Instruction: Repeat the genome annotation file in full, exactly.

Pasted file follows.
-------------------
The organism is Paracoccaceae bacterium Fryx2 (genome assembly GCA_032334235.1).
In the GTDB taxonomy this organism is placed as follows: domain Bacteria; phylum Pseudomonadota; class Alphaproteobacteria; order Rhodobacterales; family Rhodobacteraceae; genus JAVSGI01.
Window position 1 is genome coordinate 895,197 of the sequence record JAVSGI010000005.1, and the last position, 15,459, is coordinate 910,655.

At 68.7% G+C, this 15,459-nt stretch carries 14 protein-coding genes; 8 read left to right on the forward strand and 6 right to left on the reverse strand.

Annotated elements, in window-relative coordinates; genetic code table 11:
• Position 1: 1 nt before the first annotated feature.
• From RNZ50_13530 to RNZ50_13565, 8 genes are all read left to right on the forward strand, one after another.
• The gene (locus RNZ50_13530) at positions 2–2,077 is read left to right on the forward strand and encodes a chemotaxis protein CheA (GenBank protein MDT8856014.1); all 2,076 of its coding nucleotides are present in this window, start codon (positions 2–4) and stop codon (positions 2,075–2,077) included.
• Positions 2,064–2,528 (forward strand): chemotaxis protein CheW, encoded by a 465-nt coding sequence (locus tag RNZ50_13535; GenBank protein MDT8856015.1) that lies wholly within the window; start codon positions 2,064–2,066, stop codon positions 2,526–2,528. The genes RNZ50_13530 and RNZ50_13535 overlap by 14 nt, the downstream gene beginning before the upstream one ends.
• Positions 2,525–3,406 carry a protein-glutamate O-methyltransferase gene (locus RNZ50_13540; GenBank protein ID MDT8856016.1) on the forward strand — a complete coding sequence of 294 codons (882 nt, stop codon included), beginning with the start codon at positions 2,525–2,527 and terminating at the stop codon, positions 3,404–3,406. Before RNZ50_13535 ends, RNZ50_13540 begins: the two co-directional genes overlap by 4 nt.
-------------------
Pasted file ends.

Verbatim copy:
The organism is Paracoccaceae bacterium Fryx2 (genome assembly GCA_032334235.1).
In the GTDB taxonomy this organism is placed as follows: domain Bacteria; phylum Pseudomonadota; class Alphaproteobacteria; order Rhodobacterales; family Rhodobacteraceae; genus JAVSGI01.
Window position 1 is genome coordinate 895,197 of the sequence record JAVSGI010000005.1, and the last position, 15,459, is coordinate 910,655.

At 68.7% G+C, this 15,459-nt stretch carries 14 protein-coding genes; 8 read left to right on the forward strand and 6 right to left on the reverse strand.

Annotated elements, in window-relative coordinates; genetic code table 11:
• Position 1: 1 nt before the first annotated feature.
• From RNZ50_13530 to RNZ50_13565, 8 genes are all read left to right on the forward strand, one after another.
• The gene (locus RNZ50_13530) at positions 2–2,077 is read left to right on the forward strand and encodes a chemotaxis protein CheA (GenBank protein MDT8856014.1); all 2,076 of its coding nucleotides are present in this window, start codon (positions 2–4) and stop codon (positions 2,075–2,077) included.
• Positions 2,064–2,528 (forward strand): chemotaxis protein CheW, encoded by a 465-nt coding sequence (locus tag RNZ50_13535; GenBank protein MDT8856015.1) that lies wholly within the window; start codon positions 2,064–2,066, stop codon positions 2,526–2,528. The genes RNZ50_13530 and RNZ50_13535 overlap by 14 nt, the downstream gene beginning before the upstream one ends.
• Positions 2,525–3,406 carry a protein-glutamate O-methyltransferase gene (locus RNZ50_13540; GenBank protein ID MDT8856016.1) on the forward strand — a complete coding sequence of 294 codons (882 nt, stop codon included), beginning with the start codon at positions 2,525–2,527 and terminating at the stop codon, positions 3,404–3,406. Before RNZ50_13535 ends, RNZ50_13540 begins: the two co-directional genes overlap by 4 nt.